X-Men: Apocalypse is a confused, bloated, mess of a film.
The main takeaway from "Bewakoofiyaan," the latest from the Yash Raj assembly line, is that there are very few things in cinema that can't be solved by a genuine star performance. Neither Ayushmann Khuranna or Sonam Kapoor gives one here: they're both perfectly pleasant, attractive young people who are cute together and have a functional amount of romantic chemistry, if slightly generic. In fact, in romantic comedy, it's actually a handicap if one or the other of the leads is disproportionately better than the other, since in the end romantic comedies are about couples, not two individuals. No, the star turn, and the only major element in "Bewakoofiyaan" that transcends the by-the-numbers assembly line rom-com, is Rishi Kapoor.
Every inch a star these last forty-plus years, Rishi Kapoor's great gift is his alchemical ability to make the act of collecting a paycheck seem like a magical glimpse into the very heart of creation itself. Even more than usual, his turn in "Bewakoofiyaan" is so large it becomes the sole source of momentum for the movie as a whole. The central couple, as above, is merely functional, as are Habib Faisal's script and Nupur Asthana's direction. Rishi rises above all this, not merely chewing scenery but swallowing large parts of it whole, in the fairly standard role of "disapproving father of the female lead."
"Bewakoofiyaan" does, in one other ultimately secondary way, make an attempt at being something "more" than a romantic comedy, in its use of the global economic recession as a source of dramatic conflict. Khuranna is Mohit, an upwardly mobile marketing executive until his employer decides his post-promotion salary is fiscally not viable and lays him off. Sonam Kapoor is his fiancee Mayera, a successful corporate up-and-comer in her own right. Rishi is her father, V.K., a career bureaucrat who wants to marry her off to a rich guy. V.K. does not like Mohit, although the latter sets about proving himself worthy, even if it involves elaborate subterfuges to make it seem as though he's still employed.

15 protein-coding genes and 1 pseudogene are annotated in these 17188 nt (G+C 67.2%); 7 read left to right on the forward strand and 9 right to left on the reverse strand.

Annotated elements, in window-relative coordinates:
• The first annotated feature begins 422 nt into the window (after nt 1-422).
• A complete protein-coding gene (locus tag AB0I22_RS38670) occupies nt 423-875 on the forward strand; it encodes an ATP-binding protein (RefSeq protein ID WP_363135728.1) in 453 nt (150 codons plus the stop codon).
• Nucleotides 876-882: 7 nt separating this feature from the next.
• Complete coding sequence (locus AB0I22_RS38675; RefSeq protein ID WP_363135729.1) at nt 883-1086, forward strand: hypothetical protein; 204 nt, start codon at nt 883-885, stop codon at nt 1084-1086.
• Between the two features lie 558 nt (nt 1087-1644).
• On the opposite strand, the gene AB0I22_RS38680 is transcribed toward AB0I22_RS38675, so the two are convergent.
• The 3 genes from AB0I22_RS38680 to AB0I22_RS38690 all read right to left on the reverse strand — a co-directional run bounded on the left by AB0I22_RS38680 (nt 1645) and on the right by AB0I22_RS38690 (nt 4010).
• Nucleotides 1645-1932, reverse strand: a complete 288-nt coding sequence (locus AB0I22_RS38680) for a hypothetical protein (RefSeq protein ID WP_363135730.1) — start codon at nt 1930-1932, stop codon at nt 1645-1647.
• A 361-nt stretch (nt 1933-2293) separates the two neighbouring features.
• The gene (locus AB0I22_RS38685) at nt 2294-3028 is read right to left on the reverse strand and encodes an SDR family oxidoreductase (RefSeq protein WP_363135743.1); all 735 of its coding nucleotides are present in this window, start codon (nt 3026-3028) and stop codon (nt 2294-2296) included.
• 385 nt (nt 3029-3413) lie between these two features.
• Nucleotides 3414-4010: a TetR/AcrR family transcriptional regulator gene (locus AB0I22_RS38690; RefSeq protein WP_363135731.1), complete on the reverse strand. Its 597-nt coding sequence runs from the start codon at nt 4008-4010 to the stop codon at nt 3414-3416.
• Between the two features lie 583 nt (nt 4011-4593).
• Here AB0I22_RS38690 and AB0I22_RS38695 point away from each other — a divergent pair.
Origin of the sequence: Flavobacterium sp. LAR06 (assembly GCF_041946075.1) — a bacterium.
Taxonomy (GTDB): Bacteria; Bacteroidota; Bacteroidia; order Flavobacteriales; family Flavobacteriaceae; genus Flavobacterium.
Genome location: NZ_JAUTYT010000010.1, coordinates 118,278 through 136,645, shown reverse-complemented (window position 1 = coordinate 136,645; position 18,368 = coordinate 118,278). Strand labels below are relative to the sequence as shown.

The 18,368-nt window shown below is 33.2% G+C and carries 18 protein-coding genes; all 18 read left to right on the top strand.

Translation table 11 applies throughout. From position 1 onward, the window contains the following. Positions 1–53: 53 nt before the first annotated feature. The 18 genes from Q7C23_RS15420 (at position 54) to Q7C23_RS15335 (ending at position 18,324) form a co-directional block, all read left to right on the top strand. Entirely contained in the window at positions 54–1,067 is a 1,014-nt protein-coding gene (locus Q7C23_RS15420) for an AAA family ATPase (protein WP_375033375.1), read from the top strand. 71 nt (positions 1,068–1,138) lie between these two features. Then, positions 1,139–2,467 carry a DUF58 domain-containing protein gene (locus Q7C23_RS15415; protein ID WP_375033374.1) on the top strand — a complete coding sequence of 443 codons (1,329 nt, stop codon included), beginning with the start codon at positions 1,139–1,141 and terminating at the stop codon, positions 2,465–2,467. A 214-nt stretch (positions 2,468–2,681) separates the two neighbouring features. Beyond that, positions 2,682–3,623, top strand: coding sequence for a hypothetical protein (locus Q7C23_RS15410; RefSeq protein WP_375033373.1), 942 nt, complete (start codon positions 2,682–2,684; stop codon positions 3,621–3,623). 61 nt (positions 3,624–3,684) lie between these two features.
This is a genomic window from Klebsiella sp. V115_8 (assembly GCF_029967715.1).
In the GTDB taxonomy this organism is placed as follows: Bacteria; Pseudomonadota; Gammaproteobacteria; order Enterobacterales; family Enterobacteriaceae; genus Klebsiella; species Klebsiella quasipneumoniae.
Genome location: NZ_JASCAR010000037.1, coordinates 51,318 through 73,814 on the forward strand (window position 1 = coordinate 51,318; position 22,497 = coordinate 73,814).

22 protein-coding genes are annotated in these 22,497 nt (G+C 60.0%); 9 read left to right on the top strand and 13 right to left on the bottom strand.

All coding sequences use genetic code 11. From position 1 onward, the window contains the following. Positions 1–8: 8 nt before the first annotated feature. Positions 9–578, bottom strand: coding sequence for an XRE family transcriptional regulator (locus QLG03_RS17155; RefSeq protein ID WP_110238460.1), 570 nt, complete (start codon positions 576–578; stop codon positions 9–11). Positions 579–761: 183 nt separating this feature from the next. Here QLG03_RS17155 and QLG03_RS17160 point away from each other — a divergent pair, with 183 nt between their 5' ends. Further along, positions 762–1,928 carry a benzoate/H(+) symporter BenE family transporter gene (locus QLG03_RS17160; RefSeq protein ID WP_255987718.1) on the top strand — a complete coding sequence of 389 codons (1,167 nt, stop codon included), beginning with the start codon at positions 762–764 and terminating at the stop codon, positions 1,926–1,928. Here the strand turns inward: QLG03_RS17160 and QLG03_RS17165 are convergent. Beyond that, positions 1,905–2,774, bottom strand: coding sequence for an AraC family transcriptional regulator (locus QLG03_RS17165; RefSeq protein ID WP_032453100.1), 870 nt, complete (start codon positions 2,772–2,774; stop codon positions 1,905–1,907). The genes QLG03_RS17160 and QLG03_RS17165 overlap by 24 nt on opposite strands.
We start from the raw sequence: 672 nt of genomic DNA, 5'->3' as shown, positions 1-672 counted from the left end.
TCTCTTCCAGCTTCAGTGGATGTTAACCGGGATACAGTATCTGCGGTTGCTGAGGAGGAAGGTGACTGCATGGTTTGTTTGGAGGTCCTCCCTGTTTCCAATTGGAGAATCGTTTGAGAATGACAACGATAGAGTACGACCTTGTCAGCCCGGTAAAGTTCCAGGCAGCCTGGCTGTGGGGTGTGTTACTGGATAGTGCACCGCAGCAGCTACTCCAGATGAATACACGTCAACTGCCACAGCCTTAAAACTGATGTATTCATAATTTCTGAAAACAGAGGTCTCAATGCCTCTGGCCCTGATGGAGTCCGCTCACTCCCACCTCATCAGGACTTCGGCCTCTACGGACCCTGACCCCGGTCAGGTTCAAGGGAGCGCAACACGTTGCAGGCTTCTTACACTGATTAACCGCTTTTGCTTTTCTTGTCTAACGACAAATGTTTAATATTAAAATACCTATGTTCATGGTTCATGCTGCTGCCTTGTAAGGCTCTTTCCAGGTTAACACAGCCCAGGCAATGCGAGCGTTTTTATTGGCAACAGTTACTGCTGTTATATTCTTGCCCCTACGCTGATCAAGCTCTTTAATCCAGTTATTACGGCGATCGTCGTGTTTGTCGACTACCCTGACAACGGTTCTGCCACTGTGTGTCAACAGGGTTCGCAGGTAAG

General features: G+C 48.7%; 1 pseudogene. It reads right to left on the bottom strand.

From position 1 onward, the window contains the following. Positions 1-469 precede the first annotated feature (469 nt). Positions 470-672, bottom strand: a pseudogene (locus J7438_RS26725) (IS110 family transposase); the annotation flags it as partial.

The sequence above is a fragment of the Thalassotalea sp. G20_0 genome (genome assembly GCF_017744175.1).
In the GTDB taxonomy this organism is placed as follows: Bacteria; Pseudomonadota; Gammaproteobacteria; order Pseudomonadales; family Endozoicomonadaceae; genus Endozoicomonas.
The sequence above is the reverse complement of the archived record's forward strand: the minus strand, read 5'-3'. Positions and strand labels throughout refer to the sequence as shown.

To give credit where due, one of "Bewakoofiyaan"'s assets as a romantic comedy is its self-awareness, expressed through Mohit, about lying being such an omnipresent and unpleasant facet of the genre, circa 2014. He lies as little about his circumstances as he can, choosing instead to deflect inconvenient questions. Still, his excessive, self-destructive pride in his previous status as a hotshot executive counteracts what little sympathy his honesty generates, and even if that weren't an issue, Khurrana gets blown off the screen by Rishi Kapoor. Sonam has little to do except buy shoes, be supportive, and look pretty (the latter most prominently in a gratuitous and kind of silly bikini scene), and thus her thespian abilities are not overtaxed.
It should be noted that nothing about "Bewakoofiyaan" is unpleasant. Even the slightly overlong obligatory "serious" part is over soon enough, and we're back to Rishi Kapoor walking around saying funny things and mugging. The movie is perfectly acceptable middle-of-the-road romantic comedy material, and for fans of such things it should certainly hit the spot. Still, "Bewakoofiyaan" is decidedly more a product than it is a film, per se. Considering that it has little pretense at being anything else, that's an eminently acceptable state of affairs.
Separating the artist from the art isn't as easy as it sounds.
This message came to me from a reader named Peter Svensland. He and a fr...
Part two of Jana Monji's essay about the portrayal of Asian characters in cinema.
Reviews from Cannes of Cristian Mungiu's "Graduation" and Nicolas Winding Refn's "The Neon Demon."